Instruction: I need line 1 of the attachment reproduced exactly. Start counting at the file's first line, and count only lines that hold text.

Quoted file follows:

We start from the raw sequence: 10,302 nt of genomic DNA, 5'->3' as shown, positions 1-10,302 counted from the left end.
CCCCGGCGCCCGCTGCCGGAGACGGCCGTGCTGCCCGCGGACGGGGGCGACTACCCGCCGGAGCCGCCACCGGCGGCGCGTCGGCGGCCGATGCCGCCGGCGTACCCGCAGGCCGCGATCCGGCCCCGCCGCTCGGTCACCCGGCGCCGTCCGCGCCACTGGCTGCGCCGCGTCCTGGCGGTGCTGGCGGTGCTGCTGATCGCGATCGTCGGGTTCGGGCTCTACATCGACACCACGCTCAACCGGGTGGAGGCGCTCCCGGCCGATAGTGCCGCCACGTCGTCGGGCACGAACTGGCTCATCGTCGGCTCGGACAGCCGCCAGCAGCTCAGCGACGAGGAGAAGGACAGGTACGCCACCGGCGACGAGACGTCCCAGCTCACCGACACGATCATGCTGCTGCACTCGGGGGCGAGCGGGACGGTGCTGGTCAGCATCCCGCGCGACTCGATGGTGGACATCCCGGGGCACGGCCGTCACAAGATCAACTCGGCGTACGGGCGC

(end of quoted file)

We start from the raw sequence: 10,302 nt of genomic DNA, 5'->3' as shown, positions 1-10,302 counted from the left end.